Joining the Palestinian struggle is not anti-Semitic
Jeremy Corbyn’s choice of words about Zionists may be open to criticism. But he, and anyone else, has no right to oppose Zionism. Zionism is the assertion of the primacy of the Jewish claim to Palestine over the expressed will of the 70% Arab majority before 1948, and at its continued expense since. Israel, as a Jewish majority state, could not have been established other than on the debris of Arab Palestine, the destruction of its society and the dispossession and disenfranchisement of its indigenous population.
Opposition to Zionism on these grounds is a moral stance, is neither antisemitic nor racist, and is founded on the belief that the creation of Israel has a profound injustice at its roots.
Jewish opposition to Zionism has a long and distinguished history. Furthermore, the Palestinian historical narrative has been largely vindicated, in part by Israeli and Jewish historians, and Jewish voices in support of Palestinian rights today abound. Using the charge of anti-Zionism as a tool to silence critics of today’s Israel is the last resort of those seeking to deflect attention away from the egregious path that Israel appears to have chosen. It wants to have it both ways, on the one hand to charge with racism those who conflate anti-Zionism and antisemitism. On the other hand,it accuses those who refuse this conflation, of antisemitism on the grounds that anti-Zionism denies the Jews the right to self-determination. By this token, any criticism of Israel or Zionism becomes a slur on the Jewish people. The insidious goal of the “anti-anti-Zionist” campaign is to silence the Palestinians and their supporters and to smother them with the charge of racism. No one should fall for this or accept it.
The question of rooting out antisemitism from Labour or elsewhere is not open to debate. But sympathy for the Palestinians is not antisemitism, and those who stand in solidarity with the Palestinian struggle and its dead have no reason to apologise for doing so. It behoves those who pretend to be offended by such gestures to remember that no side has had a monopoly over virtue in the 100 years of this conflict.
They would do well to recall the Jewish terrorist bombings of Arab marketplaces in 1938, the bombing of the King David hotel in 1946, the massacres of Deir Yassin, Illut, Kafr Manda, Saliha, Jish, Safsaf, Hula and other places in 1948, the ethnic cleansing of Lyd and Ramla in 1948, the mass killings in Gaza in 1957, the massacre of Egyptian prisoners in 1956 and 1967, the bombing of an Egyptian children’s school at Bahr el-Baqar in 1970, the shooting down of a Libyan civilian aircraft in 1973, the bombing of Beirut in 1981, the complicity in the Sabra and Shatila massacres of 1982, the killings at Qana in 1996, and the repeated assaults on Gaza since 2005.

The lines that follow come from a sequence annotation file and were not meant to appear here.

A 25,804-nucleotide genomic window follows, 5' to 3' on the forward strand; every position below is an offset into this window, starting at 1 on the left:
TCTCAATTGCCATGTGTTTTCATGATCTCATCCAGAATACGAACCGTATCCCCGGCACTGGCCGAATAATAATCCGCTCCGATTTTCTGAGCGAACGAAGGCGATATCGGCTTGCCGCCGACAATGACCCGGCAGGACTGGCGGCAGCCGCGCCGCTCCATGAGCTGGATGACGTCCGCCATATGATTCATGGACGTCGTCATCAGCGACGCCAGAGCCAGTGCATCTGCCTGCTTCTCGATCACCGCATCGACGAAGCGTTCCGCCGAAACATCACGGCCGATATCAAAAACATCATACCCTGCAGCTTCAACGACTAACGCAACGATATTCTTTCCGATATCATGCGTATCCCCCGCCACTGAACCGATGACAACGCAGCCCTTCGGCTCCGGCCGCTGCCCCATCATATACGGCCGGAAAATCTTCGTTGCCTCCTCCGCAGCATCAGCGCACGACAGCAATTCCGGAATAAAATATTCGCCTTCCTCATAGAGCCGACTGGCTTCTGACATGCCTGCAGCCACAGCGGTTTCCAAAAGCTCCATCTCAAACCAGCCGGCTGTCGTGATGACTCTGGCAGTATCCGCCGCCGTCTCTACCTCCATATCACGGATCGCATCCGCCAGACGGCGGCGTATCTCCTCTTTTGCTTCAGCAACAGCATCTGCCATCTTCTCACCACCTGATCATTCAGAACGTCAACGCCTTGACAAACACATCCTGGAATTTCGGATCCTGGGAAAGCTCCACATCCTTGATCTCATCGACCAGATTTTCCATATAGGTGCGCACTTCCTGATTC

Be that as it may, it should be clear that the Palestinian case is in no need of any Nazi or any other analogy. It stands soundly on its own moral and political grounds. Those who genuinely sympathise with our cause should understand that evoking the Nazis is not only wrong, but bad politics, as it allows the other side to obfuscate its own crimes while hiding under the mantle of outrage at the very comparison.
The Nakba was not a holocaust, and the Israelis are not Nazis. Full stop. But Israel, its armed forces and the pre-state Haganah and Jewish terrorist gangs have all committed heinous crimes, and those who seek to deny or ignore this have no right to be offended by gestures of support for the Palestinian victims of Israel’s continued assaults, or by opposition to Israel’s ideological foundations.
The Labour party’s Zionist roots run deep – its intellectuals and party leaders have all been deeply immersed in a Zionist/socialist ethos that has long been bent to defend and serve the Zionist enterprise both pre- and post-state. The party’s 1943 adoption of ethnic cleansing (“let the Arabs be encouraged to move out as the Jews move in”) sent a strong signal to the Jewish leadership as to the boundaries of the possible in Palestine. Today Corbyn stands alone among Labour leaders for his open support of the Palestinian cause. This is a remarkable historical turnabout and one that the Palestinians should be unequivocally grateful for. The trouble is that he has singularly failed to make the case in his own defence. Under a barrage of attacks on the antisemitism issue, he has retreated and backtracked, mumbled and fumbled as if he has something to hide, thereby undermining his credibility as leader and peacemaker alike.
Corbyn’s faltering in his own defence is no reason to abandon his principled stance, or for suppressing the debate over Zionism. Indeed, by raising the issue of Zionism and its moral grounding, he has done everyone a favour in spite of himself.